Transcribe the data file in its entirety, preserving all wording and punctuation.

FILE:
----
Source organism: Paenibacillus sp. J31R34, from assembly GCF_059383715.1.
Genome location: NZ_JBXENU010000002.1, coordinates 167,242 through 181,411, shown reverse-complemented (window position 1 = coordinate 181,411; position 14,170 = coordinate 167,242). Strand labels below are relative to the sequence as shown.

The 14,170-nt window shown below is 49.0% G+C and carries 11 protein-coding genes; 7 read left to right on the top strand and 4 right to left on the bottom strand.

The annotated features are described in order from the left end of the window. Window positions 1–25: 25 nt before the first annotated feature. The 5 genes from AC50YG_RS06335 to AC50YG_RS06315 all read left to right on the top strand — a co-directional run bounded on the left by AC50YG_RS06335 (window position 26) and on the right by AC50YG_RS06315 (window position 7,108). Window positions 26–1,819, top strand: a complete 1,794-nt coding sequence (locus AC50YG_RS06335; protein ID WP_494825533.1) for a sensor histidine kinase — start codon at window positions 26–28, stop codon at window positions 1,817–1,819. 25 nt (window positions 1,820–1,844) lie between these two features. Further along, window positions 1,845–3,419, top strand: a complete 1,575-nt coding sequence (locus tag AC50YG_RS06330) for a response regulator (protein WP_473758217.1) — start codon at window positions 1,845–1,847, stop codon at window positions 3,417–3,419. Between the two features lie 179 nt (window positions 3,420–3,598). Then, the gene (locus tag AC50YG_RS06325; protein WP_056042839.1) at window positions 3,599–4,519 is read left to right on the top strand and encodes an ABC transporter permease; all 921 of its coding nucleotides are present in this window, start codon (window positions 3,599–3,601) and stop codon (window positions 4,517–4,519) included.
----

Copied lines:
Source organism: Paenibacillus sp. J31R34, from assembly GCF_059383715.1.
Genome location: NZ_JBXENU010000002.1, coordinates 167,242 through 181,411, shown reverse-complemented (window position 1 = coordinate 181,411; position 14,170 = coordinate 167,242). Strand labels below are relative to the sequence as shown.

The 14,170-nt window shown below is 49.0% G+C and carries 11 protein-coding genes; 7 read left to right on the top strand and 4 right to left on the bottom strand.

The annotated features are described in order from the left end of the window. Window positions 1–25: 25 nt before the first annotated feature. The 5 genes from AC50YG_RS06335 to AC50YG_RS06315 all read left to right on the top strand — a co-directional run bounded on the left by AC50YG_RS06335 (window position 26) and on the right by AC50YG_RS06315 (window position 7,108). Window positions 26–1,819, top strand: a complete 1,794-nt coding sequence (locus AC50YG_RS06335; protein ID WP_494825533.1) for a sensor histidine kinase — start codon at window positions 26–28, stop codon at window positions 1,817–1,819. 25 nt (window positions 1,820–1,844) lie between these two features. Further along, window positions 1,845–3,419, top strand: a complete 1,575-nt coding sequence (locus tag AC50YG_RS06330) for a response regulator (protein WP_473758217.1) — start codon at window positions 1,845–1,847, stop codon at window positions 3,417–3,419. Between the two features lie 179 nt (window positions 3,420–3,598). Then, the gene (locus tag AC50YG_RS06325; protein WP_056042839.1) at window positions 3,599–4,519 is read left to right on the top strand and encodes an ABC transporter permease; all 921 of its coding nucleotides are present in this window, start codon (window positions 3,599–3,601) and stop codon (window positions 4,517–4,519) included.